California Gov. Gray Davis Signs Landmark CO2 Pollution Measure; New Law Uses Power of American Know-How to Tackle Global Warming
Important Shift Puts Washington and Detroit on Notice Against Do-Nothing Policies
LOS ANGELES (July 22, 2002) -- California Governor Gray Davis today signs a pioneering measure to protect California's health and environment by reducing global warming pollution from all new cars and trucks sold in the state, America's largest automobile market. The law demonstrates that Americans can and will meet the global warming challenge, and reaffirms California's worldwide leadership in pollution safeguards and clean vehicle technology.
The law -- known as AB 1493 -- is the first of its kind anywhere in world, and marks a dramatic change in the national global warming debate, according to NRDC (the Natural Resources Defense Council). It reaffirms California's successful 40-year leadership in pollution safeguards and clean vehicle technologies.
"We have the know-how to solve this problem safely and affordably. The law is proof that America doesn't have to take global warming lying down," said Ann Notthoff, NRDC's California Advocacy Director. "This is a bold stroke for the people of California, and an enormous credit to Governor Davis and the legislators who fought to get it to his desk."
Introduced by Assemblymember Fran Pavley (D-Agoura Hills), AB 1493 requires automakers for the first time to limit heat-trapping carbon dioxide emissions (CO2), which form a thickening blanket in the atmosphere. It also will reduce other pollutants, and save consumers money at the gas pump.
Common Sense Solution to a California Problem
California is second only to Texas in carbon dioxide emissions, with cars and light trucks responsible for 40 percent of it. Just last month, researchers from several California universities published a new study documenting the severe threat of global warming to the state's water supply. Other experts warn of increased wildfire risk, added strain on the electric grid, and deterioration in air quality.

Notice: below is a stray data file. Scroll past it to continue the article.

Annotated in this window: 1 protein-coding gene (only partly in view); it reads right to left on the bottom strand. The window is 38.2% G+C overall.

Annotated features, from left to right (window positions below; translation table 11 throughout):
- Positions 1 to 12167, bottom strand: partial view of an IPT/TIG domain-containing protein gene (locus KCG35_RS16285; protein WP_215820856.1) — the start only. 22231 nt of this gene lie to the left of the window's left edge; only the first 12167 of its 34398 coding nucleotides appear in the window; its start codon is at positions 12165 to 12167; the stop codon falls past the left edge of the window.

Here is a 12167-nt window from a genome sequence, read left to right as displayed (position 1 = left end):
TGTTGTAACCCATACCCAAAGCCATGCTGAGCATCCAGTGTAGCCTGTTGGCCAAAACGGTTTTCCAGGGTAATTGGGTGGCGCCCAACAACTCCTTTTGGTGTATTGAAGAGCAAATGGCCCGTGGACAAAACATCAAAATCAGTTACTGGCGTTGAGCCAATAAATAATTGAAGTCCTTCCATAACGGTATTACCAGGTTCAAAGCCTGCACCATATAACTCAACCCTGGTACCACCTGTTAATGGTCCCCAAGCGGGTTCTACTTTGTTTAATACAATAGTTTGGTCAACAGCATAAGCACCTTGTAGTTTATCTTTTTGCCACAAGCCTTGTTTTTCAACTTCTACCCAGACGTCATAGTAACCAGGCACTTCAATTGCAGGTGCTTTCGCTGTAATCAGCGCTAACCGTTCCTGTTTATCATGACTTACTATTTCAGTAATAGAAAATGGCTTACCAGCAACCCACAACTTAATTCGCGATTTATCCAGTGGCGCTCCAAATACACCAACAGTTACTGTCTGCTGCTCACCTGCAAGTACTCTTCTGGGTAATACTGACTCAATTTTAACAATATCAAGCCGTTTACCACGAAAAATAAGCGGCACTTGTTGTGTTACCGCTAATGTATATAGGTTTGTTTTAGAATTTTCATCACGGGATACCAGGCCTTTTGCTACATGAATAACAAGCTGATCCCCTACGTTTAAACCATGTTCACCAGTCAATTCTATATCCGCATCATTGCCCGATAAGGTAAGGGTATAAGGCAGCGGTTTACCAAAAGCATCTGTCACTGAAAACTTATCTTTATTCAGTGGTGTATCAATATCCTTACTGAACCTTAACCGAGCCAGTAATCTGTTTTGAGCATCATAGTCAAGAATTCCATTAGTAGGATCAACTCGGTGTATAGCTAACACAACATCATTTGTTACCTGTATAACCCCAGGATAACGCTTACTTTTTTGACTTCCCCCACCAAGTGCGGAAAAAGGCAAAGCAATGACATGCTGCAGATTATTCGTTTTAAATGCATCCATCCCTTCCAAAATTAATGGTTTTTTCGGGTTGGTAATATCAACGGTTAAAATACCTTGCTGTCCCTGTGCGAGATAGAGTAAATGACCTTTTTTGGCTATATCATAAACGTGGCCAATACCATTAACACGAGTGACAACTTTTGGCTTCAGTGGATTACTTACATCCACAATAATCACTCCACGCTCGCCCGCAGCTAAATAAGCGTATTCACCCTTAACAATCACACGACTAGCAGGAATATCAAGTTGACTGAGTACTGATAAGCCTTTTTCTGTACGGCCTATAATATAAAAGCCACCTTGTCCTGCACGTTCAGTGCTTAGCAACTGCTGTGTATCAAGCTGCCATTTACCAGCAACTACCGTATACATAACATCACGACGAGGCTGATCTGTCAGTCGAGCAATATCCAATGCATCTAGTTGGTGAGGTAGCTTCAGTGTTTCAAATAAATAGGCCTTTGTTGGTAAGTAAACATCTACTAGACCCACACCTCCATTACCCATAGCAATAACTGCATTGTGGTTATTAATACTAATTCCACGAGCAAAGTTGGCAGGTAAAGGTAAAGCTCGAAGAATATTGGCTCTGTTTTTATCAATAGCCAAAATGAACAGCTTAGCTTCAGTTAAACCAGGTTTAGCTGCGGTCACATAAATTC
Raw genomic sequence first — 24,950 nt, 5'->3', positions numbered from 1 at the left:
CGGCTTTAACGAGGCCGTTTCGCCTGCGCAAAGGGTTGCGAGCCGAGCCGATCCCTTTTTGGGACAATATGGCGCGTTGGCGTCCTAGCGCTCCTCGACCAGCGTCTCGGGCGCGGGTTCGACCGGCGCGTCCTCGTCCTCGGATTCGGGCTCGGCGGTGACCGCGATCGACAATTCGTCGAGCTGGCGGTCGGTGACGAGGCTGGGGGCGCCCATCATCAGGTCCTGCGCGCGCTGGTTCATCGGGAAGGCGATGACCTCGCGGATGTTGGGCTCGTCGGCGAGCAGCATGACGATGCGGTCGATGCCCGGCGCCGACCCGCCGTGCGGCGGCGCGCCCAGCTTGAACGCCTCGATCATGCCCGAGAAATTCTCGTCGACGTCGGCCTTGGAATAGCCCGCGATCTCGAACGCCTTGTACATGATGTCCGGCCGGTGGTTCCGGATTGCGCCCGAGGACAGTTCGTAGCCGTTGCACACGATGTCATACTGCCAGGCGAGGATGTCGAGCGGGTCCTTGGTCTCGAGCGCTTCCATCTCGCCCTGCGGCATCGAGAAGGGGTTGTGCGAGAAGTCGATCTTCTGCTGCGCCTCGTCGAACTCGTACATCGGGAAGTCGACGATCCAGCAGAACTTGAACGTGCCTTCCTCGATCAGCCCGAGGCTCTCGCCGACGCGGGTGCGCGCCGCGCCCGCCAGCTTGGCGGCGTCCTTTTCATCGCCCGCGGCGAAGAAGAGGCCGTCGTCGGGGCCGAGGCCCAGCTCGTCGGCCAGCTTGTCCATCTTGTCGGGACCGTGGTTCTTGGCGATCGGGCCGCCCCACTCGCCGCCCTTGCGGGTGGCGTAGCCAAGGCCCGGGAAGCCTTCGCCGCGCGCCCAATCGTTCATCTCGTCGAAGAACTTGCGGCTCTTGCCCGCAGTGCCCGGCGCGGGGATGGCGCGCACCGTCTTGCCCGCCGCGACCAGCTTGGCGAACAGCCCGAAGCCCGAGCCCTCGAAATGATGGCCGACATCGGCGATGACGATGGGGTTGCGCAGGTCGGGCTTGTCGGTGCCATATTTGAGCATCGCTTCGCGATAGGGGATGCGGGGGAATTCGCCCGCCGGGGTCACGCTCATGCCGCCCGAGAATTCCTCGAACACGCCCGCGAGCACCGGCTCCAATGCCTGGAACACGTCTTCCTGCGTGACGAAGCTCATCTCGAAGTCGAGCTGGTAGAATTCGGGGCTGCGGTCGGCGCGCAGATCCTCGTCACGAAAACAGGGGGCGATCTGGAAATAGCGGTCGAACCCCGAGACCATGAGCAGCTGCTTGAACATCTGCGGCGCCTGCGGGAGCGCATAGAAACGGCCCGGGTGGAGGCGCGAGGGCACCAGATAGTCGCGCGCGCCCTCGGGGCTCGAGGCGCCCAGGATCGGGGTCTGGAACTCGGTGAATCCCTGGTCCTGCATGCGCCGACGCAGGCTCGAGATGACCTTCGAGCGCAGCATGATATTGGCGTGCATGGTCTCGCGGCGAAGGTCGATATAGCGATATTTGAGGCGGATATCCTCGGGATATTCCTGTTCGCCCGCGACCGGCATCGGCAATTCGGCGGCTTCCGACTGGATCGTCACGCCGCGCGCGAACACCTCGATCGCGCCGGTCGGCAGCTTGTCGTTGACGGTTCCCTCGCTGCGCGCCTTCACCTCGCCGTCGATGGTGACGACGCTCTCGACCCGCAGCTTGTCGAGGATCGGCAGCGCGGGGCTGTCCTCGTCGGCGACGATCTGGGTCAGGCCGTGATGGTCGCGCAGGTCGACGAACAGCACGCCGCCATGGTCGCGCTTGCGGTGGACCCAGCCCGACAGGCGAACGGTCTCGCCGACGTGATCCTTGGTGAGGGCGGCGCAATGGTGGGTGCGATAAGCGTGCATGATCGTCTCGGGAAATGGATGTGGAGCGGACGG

The law constitutes a major victory over a multi-million dollar campaign by car companies to defeat it. Despite the barrage of negative advertising, more than 80 percent of state residents support the global warming pollution cuts, according to a June poll by the non-partisan Public Policy Institute of California.
"Californians support this bill because they know global warming threatens our quality of life," Notthoff said. "Instead of fighting the law, we encourage the auto industry to face this challenge the same way we do, with the same spirit of innovation that makes California the fifth largest economy in the world."
National Ramifications for Politicians, Automakers
The new law has important national impact as well. In June the Bush administration released a startling report acknowledging the dangerous and costly effects of global warming in the U.S. and conceding that pollution is in fact to blame (findings that echo longstanding scientific consensus). This follows the President's withdrawal last year from an international global warming treaty, and his continuing opposition to domestic CO2 emission limits.
"Washington can't have it both ways. Scientists have given us the diagnosis; even the administration has accepted it. Now California is showing us there's a cure," said David G. Hawkins, director of the NRDC Climate Center. "We have the solutions to fix this problem, but we have to start now."